Transport on roads can be roughly grouped into two categories: transportation of goods and transportation of people. In many countries licensing requirements and safety regulations ensure a separation of the two industries.
The nature of road transportation of goods depends, apart from the degree of development of the local infrastructure, on the distance the goods are transported by road, the weight and volume of the individual shipment and the type of goods transported. For short distances and light, small shipments a van or pickup truck may be used. For large shipments even if less than a full truckload, a truck is more appropriate. In some countries cargo is transported by road in horse-drawn carriages, donkey carts or other non-motorized mode (see animal-powered transport). Delivery services are sometimes considered a separate category from cargo transport. In many places fast food is transported on roads by various types of vehicles.
For inner city delivery of small packages and documents bike couriers are quite common. People (Passengers) are transported on roads either in individual cars or automobiles or in mass transit/public transport by bus / Coach (vehicle). Special modes of individual transport by road like rickshaws or velotaxis may also be locally available.
Norway is a Scandinavian country that lies to the north of continental Europe on the western seaboard. It has a border to the east with Sweden, but also has a shorter border in the north with Finland and another in the far north with Russia. Norway also has administrative responsibility for the territories of Svalbard and Jan Mayen and asserts territorial claims in Antarctica.There are three official languages in Norway is Bokmål and Nynorsk are used throughout Norway and Sami is found in the north. However, most Norwegians also speak some English and many speak excellent English.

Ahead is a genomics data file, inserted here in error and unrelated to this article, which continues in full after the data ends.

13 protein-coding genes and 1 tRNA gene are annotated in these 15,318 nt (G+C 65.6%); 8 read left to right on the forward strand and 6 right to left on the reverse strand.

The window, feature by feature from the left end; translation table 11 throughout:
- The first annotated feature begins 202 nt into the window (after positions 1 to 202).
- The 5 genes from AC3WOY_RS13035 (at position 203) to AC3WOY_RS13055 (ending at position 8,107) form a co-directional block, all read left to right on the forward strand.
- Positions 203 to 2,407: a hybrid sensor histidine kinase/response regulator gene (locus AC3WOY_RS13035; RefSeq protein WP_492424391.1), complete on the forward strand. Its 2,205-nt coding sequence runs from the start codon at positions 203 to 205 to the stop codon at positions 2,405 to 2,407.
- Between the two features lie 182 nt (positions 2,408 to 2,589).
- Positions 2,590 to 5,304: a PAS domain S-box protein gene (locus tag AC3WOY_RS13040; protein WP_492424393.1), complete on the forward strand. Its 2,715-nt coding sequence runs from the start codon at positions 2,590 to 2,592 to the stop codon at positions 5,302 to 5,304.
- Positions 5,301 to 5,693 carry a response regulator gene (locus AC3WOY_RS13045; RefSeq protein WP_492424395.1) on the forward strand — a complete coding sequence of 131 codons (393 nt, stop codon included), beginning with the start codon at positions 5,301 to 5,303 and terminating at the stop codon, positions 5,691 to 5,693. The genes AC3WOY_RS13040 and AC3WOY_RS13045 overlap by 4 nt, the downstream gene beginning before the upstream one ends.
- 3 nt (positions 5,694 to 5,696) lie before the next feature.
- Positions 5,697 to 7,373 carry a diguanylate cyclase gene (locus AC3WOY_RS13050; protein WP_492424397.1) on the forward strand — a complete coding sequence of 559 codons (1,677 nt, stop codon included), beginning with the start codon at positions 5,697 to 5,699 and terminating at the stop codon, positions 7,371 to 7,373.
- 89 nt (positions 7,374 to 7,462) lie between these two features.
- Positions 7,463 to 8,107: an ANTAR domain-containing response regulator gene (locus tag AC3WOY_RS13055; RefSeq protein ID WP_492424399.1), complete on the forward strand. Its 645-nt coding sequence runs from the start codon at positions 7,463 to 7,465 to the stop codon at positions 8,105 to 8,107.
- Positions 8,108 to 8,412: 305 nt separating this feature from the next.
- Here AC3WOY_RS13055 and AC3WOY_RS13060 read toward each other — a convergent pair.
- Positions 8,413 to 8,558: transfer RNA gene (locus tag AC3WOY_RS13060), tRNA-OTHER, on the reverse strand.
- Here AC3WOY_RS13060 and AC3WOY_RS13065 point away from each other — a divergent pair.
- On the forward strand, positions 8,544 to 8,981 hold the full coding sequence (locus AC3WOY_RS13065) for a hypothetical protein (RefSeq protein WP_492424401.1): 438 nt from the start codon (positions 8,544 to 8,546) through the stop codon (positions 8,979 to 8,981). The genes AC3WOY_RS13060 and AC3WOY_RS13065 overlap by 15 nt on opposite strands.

The country is generally rugged, with a high central plateau dissected by deep, long, narrow fjords and fertile valleys. The south-west [Vestlandet] in contrast, is generally of much lower elevation and much less rugged. This area is very important agriculturally. As the percentage of arable land in the country is only 3% of the total, the significance of the region to the agricultural output of the country can be appreciated.
Norway is a hereditary constitutional monarchy with a democratically elected government. The country gained its independence in 1905, celebrated on its national day on May 17. The constitution is from 1814. The Head of State is King Harald V. Although the monarch’s position is largely ceremonial, the Government.The Storting has 165 members. The national government operates through Departments of State. Local government is organised into Counties.
Norway Flag Meaning:
The colours of the Norway flag are believed to have been influenced by the flags of France, the United States and Britain and are considered the colours of liberty and independence. The cross is common to most Scandinavian flags, and represents Norway's link to the other Scandinavian countries.
Norway Flag History:
The Norway flag was first adopted on July 17, 1821 and is based on the Danish flag, with a blue cross placed within the white cross of the Danish flag. Norway was ruled by Denmark from the mid-15th century until 1814, when it joined a union with Sweden until 1905. The Norwegian flag had an emblem representing the Norway-Sweden union from 1844 until 1898, when the government re-introduced the Norway flag, minus the Union symbol. A 1905 Norway referendum voted overwhelmingly to end the country's union with Sweden.
Interesting Norway Flag Facts:
The flag of 1821 was an idea of Frederik Meltzer's, a Danish Member of Parliament. He got the idea of adding a blue cross to the Danish flag during a session of parliament. The discussion was how the flag could represent Norway's past association with Denmark...